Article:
2.900535
Average: 2.9 (563 votes)
Your rating: None
January 5, 2012

Bipolar Disorder: How to Help a Friend or Family Member

Nearly six million Americans suffer from bipolar disorder, so if you have a loved one with this serious illness, you're not alone. While it may often be challenging, there are many ways you can provide help and support. One of the most important ways to help your loved one is to become more familiar with the symptoms of bipolar disorder, which is a serious mood disorder that's characterized by dramatic mood swings between opposite "poles" of mania and depression. By learning as much as you can about bipolar disorder you'll be better equipped to support your loved one and keep things in perspective. When a person has bipolar, family members and friends are affected as well. It's not uncommon to experience a range of feelings. You may feel completely alone, overwhelmed, angry, resentful, afraid or even guilty. Rest assured these feelings are completely normal. However, experts advise against trying to play the role of therapist. Instead, it's much more important to be patient, willing to listen, and supportive of your loved one's treatment plan. Helping to ensure your loved one gets professional help and stays faithful to their medication can feel like a tremendous responsibility. Don't try to go it alone. If possible, enlist additional family members and friends to help. You may find it useful to keep track of the emotional changes you see in your loved one, and to collaborate on a specific plan of action should symptoms worsen. Studies show that people with bipolar disorder whose family members and friends are involved and supportive may experience fewer episodes of mania or depression, and endure milder symptoms. In addition to taking an active role in your loved one's treatment, experts say that being optimistic, expressing confidence, support and hope for the future may go far in improving their state of mind. In the meantime, help your loved one feel connected by maintaining normal activities. Take the dog for a walk, go to a movie, or have dinner at a favorite restaurant. Experts recommend that you don't try to do everything for your bipolar loved one. But do find ways, especially during bad periods, to help reduce his or her stress by offering to help with household chores or errands. Yet it's important to accept your own limitations. Take time for yourself. You may even consider talking with a therapist or joining a support group. Overall, remain patient, managing bipolar disorder is a lifelong process and your encouragement and support can be vital to your loved one's recovery. To learn more, see the video series on bipolar disorder on this site.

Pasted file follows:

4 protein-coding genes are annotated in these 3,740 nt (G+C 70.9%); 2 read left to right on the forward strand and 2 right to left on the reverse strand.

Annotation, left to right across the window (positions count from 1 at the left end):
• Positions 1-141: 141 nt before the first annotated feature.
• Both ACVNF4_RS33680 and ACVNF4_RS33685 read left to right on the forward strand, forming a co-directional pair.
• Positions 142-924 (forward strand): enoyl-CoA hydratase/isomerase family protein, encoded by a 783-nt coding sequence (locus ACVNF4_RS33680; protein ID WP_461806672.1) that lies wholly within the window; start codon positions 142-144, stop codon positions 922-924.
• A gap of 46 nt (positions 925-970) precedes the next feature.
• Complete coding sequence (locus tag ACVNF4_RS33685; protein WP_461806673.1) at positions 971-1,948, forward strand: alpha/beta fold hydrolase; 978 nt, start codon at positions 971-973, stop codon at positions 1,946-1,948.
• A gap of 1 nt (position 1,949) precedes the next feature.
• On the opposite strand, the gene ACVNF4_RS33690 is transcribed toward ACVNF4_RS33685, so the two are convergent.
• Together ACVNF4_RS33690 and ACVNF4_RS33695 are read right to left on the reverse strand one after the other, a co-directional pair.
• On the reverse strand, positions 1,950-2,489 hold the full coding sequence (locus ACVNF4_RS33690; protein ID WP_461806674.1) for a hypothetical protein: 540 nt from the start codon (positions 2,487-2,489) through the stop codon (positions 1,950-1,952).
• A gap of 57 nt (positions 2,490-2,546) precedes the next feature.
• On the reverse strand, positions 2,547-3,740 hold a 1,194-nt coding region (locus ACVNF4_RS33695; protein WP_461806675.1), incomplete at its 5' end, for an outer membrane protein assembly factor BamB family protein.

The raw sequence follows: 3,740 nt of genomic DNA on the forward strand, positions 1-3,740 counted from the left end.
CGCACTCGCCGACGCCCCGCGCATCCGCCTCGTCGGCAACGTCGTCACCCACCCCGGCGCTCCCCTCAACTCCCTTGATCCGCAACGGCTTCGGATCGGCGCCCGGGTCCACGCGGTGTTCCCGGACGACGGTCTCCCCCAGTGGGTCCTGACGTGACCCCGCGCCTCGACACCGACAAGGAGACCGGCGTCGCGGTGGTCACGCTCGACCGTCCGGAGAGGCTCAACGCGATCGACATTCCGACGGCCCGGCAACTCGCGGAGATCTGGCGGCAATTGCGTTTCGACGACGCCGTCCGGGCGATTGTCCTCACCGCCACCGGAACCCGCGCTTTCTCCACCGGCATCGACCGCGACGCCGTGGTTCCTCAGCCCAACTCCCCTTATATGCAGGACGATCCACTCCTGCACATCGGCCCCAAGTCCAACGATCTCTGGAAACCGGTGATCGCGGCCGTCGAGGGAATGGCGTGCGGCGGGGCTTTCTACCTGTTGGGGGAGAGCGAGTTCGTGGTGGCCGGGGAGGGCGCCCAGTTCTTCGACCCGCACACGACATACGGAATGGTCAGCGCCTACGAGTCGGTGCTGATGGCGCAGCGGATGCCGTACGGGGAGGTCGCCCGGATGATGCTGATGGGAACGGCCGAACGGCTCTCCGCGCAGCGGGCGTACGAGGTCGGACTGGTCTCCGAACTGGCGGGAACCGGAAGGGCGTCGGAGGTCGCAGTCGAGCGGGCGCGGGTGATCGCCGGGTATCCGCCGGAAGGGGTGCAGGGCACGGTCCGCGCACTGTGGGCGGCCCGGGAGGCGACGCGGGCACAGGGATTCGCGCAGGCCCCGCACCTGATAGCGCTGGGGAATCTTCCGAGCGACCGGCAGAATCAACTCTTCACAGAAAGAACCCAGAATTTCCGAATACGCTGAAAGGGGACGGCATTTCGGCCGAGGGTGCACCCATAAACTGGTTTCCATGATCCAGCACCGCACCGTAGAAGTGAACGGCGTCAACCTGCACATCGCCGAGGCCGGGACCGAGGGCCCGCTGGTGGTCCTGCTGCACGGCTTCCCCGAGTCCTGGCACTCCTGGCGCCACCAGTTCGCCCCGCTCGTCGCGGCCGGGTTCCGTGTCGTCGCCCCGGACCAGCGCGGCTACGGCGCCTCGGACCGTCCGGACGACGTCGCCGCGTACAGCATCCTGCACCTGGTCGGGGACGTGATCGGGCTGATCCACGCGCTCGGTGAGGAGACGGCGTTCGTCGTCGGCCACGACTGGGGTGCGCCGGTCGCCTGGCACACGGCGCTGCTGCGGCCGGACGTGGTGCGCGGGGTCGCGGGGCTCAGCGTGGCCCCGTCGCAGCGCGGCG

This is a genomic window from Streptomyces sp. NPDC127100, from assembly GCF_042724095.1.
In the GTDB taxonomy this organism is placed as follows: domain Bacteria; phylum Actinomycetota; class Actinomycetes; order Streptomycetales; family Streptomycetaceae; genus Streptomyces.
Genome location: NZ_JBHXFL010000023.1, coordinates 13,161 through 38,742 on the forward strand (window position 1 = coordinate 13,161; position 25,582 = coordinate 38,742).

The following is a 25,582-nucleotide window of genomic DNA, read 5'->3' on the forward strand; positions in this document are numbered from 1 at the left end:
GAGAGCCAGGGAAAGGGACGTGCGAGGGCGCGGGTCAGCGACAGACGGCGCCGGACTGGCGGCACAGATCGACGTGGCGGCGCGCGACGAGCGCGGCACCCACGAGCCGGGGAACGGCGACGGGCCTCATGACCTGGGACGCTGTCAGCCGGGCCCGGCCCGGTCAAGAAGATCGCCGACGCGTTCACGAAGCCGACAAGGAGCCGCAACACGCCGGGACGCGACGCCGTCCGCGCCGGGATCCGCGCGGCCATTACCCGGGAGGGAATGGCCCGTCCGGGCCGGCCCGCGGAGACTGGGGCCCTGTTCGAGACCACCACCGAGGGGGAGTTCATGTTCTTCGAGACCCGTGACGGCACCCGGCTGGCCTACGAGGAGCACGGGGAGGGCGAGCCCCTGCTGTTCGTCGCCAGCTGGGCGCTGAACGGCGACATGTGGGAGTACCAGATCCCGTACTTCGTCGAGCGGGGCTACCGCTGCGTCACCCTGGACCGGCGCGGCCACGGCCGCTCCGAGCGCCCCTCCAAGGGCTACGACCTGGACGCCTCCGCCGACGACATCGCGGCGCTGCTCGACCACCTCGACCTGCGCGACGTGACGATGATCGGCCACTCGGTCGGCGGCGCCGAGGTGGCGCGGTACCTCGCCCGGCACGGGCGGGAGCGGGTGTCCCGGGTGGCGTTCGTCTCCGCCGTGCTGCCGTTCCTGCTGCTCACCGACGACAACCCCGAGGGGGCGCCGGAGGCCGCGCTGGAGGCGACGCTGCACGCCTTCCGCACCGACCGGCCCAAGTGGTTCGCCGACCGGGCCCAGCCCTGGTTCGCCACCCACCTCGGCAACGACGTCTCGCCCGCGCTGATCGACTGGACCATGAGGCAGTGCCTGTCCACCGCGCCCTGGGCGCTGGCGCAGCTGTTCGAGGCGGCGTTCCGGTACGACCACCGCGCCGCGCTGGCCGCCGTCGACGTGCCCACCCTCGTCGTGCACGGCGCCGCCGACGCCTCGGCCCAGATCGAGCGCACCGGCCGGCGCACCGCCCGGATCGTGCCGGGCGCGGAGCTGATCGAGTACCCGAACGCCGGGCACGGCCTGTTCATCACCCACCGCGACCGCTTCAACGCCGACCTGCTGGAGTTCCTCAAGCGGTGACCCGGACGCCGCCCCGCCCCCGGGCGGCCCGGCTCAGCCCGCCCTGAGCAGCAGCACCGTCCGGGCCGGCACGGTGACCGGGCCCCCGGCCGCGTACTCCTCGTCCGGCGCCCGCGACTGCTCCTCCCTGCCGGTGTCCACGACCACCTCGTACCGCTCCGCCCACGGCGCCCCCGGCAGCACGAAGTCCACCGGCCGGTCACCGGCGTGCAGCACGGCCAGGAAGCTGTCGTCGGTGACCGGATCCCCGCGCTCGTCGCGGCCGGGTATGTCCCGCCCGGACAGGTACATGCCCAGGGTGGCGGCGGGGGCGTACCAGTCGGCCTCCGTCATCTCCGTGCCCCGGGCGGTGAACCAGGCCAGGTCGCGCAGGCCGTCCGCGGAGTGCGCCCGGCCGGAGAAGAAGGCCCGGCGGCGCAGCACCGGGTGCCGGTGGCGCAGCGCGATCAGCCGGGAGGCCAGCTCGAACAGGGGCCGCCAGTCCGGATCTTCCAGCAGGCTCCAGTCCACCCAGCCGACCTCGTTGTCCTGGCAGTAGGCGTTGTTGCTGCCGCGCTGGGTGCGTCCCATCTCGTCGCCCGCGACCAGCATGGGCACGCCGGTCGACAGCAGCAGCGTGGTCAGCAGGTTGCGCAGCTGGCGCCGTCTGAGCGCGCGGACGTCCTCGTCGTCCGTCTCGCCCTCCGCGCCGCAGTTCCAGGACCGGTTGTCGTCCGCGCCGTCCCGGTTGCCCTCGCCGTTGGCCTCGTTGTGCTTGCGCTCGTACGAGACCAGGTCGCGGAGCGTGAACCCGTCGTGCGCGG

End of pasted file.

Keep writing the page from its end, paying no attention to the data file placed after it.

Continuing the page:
Conditions: 

Share this story:

Last Updated:
December 20, 2012